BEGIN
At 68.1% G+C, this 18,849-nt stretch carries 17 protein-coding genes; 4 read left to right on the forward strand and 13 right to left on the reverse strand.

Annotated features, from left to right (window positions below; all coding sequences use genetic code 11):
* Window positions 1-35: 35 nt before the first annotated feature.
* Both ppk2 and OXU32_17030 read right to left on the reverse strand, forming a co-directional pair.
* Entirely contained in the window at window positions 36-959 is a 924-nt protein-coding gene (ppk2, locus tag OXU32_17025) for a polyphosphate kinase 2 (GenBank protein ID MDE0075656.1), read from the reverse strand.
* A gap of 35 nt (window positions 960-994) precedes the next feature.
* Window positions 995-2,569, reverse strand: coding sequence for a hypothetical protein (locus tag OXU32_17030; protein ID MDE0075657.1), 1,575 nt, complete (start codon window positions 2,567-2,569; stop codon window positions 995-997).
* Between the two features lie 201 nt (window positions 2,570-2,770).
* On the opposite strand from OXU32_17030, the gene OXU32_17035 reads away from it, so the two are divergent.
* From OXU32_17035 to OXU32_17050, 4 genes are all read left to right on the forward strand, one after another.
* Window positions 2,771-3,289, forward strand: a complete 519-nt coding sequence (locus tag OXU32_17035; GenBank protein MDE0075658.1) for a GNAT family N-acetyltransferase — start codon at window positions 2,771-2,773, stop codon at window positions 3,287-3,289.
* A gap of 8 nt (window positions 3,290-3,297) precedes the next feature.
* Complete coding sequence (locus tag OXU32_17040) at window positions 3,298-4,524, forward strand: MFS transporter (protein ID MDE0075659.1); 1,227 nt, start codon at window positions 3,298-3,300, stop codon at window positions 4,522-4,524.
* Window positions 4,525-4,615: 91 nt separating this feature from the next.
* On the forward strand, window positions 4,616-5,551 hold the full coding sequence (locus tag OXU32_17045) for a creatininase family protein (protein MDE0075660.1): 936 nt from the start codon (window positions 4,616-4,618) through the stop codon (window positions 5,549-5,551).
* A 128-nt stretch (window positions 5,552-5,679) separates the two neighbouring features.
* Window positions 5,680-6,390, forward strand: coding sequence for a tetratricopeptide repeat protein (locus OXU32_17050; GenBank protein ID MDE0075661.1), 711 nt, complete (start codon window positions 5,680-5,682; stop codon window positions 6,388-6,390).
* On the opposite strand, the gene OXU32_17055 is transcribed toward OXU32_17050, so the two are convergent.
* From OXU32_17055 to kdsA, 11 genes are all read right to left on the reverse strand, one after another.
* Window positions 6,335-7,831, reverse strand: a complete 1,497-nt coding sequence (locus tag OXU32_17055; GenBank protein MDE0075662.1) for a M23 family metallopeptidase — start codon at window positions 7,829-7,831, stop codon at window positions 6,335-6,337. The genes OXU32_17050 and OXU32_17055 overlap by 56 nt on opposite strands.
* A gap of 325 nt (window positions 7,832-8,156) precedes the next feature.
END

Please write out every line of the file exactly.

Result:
At 68.1% G+C, this 18,849-nt stretch carries 17 protein-coding genes; 4 read left to right on the forward strand and 13 right to left on the reverse strand.

Annotated features, from left to right (window positions below; all coding sequences use genetic code 11):
* Window positions 1-35: 35 nt before the first annotated feature.
* Both ppk2 and OXU32_17030 read right to left on the reverse strand, forming a co-directional pair.
* Entirely contained in the window at window positions 36-959 is a 924-nt protein-coding gene (ppk2, locus tag OXU32_17025) for a polyphosphate kinase 2 (GenBank protein ID MDE0075656.1), read from the reverse strand.
* A gap of 35 nt (window positions 960-994) precedes the next feature.
* Window positions 995-2,569, reverse strand: coding sequence for a hypothetical protein (locus tag OXU32_17030; protein ID MDE0075657.1), 1,575 nt, complete (start codon window positions 2,567-2,569; stop codon window positions 995-997).
* Between the two features lie 201 nt (window positions 2,570-2,770).
* On the opposite strand from OXU32_17030, the gene OXU32_17035 reads away from it, so the two are divergent.
* From OXU32_17035 to OXU32_17050, 4 genes are all read left to right on the forward strand, one after another.
* Window positions 2,771-3,289, forward strand: a complete 519-nt coding sequence (locus tag OXU32_17035; GenBank protein MDE0075658.1) for a GNAT family N-acetyltransferase — start codon at window positions 2,771-2,773, stop codon at window positions 3,287-3,289.
* A gap of 8 nt (window positions 3,290-3,297) precedes the next feature.
* Complete coding sequence (locus tag OXU32_17040) at window positions 3,298-4,524, forward strand: MFS transporter (protein ID MDE0075659.1); 1,227 nt, start codon at window positions 3,298-3,300, stop codon at window positions 4,522-4,524.
* Window positions 4,525-4,615: 91 nt separating this feature from the next.
* On the forward strand, window positions 4,616-5,551 hold the full coding sequence (locus tag OXU32_17045) for a creatininase family protein (protein MDE0075660.1): 936 nt from the start codon (window positions 4,616-4,618) through the stop codon (window positions 5,549-5,551).
* A 128-nt stretch (window positions 5,552-5,679) separates the two neighbouring features.
* Window positions 5,680-6,390, forward strand: coding sequence for a tetratricopeptide repeat protein (locus OXU32_17050; GenBank protein ID MDE0075661.1), 711 nt, complete (start codon window positions 5,680-5,682; stop codon window positions 6,388-6,390).
* On the opposite strand, the gene OXU32_17055 is transcribed toward OXU32_17050, so the two are convergent.
* From OXU32_17055 to kdsA, 11 genes are all read right to left on the reverse strand, one after another.
* Window positions 6,335-7,831, reverse strand: a complete 1,497-nt coding sequence (locus tag OXU32_17055; GenBank protein MDE0075662.1) for a M23 family metallopeptidase — start codon at window positions 7,829-7,831, stop codon at window positions 6,335-6,337. The genes OXU32_17050 and OXU32_17055 overlap by 56 nt on opposite strands.
* A gap of 325 nt (window positions 7,832-8,156) precedes the next feature.